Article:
Hosted by the Florida Division of Historical Resources, the meeting presented an opportunity for sister states to share successes and challenges in the realm of historic preservation, learn more about individual states' efforts to forge ahead with comprehensive GIS enterprises for historic resource mapping, state historic tax credit programs, and to strengthen our partnership with our federal counterparts at the National Park Service. Individual disciplines within each state office engaged in breakout sessions, including staff in the fields of archaeology, environmental review (Section 106 professionals), and National Register/Architectural Survey. A number of National Park Service staff who work in historic preservation in the Southeast also participated.

Of extreme interest was the experience of various states - particularly Louisiana and Mississippi - with how historic preservation fares in terms of disaster recovery and preparation. Louisiana and Mississippi continue to deal with post-Katrina issues, nearly a decade after that storm made landfall. Ramona Bartos shared the Department of Cultural Resources's recent efforts to strengthen our agency's integration into the State Emergency Management program and made a presentation about how historic preservation and archival protection are being included in North Carolina's disaster preparation, recovery, and mitigation efforts.


Every state office in the Southeast was represented except for Arkansas and Kentucky.  


State Program Oversees History on a Stick

By Ansley Wegner, DCR Research Historian


Pauli Murray marker dedication in Durham

Affectionately referred to as "History on a Stick," the state historical marker program has been around since 1935. With the goal of educating travelers about the history of our great state, the program has erected nearly 1,600 signs, all presenting snippets of history with statewide significance in a very abbreviated format. To learn more about the program, follow this link 


Click here to visit the historical marker website. 



What's Old Is New on the HPOWEB Mapping Website

By Andrew Edmonds

New Bern, shown on HPOWEB with a historic map overlay

One benefit of using Geographic Information System (GIS) computer mapping software is the ability to overlay historic paper maps on contemporary aerial imagery. The HPOWEB mapping website now provides users the opportunity to view over a dozen maps published between 1865 and 1929 in this manner. Read HPO GIS Technical Support Analyst Andy Edmonds' post on the HPO blog to learn more about this new research tool.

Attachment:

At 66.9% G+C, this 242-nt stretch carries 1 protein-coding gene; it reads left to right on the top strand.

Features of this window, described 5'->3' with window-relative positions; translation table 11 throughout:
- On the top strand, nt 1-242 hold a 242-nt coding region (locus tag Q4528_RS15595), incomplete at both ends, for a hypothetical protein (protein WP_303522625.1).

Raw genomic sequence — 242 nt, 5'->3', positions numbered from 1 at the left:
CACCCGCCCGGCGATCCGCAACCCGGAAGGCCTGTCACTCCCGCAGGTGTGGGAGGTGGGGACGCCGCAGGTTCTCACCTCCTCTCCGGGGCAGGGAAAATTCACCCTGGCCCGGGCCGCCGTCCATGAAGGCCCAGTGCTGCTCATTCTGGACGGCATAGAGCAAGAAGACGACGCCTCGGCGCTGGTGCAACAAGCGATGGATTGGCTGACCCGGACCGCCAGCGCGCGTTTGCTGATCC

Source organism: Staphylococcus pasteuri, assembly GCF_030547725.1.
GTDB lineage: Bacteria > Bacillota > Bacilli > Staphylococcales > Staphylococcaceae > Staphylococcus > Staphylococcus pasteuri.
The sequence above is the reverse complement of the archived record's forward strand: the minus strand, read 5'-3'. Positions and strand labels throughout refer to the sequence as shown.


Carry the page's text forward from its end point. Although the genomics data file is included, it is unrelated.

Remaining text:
Rehabilitation Tax Credits Used to Restore Unusual Gothic Revival-Style House in Beaufort 

By John Wood  

211 Turner Street, after rehabilitation


Beaufort's most exuberant example of a Gothic Revival-style residence was recently restored using the state and federal rehabilitation tax credits.  When the nondescript historic house at 211 Turner St. was purchased, the owners did not realize the architectural gem that was hidden beneath layers of synthetic siding.  A series of architectural investigations by HPO Restoration Specialist John Wood revealed the building's original configuration and finishes.  The forensic analysis of the building enabled the owners to restore missing features, including the first floor of a central projecting bay and A. J. Downing-inspired window hoods.  To read the full story, follow this link. 


Owners of Seven Oaks, Asheville, Receive Preservation Society of Asheville and Buncombe County's Griffin Award 


By Annie McDonald


Seven Oaks, after rehabilitation

Located in West Asheville, the ca. 1875 house known as Seven Oaks has been lovingly rehabilitated and, after its presentation at the June National Register Advisory Committee, is awaiting a decision regarding National Register listing by the National Park Service. Once threatened by years of neglect and condemned by the local building inspector, this unusual example of the Italianate style in Asheville has made a beautiful recovery. For more information about the house and the award, follow this link.  

2015 Federal Historic Preservation Fund Grant Awards Announced


The recipients of the 2015 fiscal year federal Historic Preservation Fund (HPF) pass-through grants from the HPO have been selected through a competitive process. This year $95,050 in federal grant support was awarded to eleven historic preservation projects in nine counties around the state for 2015.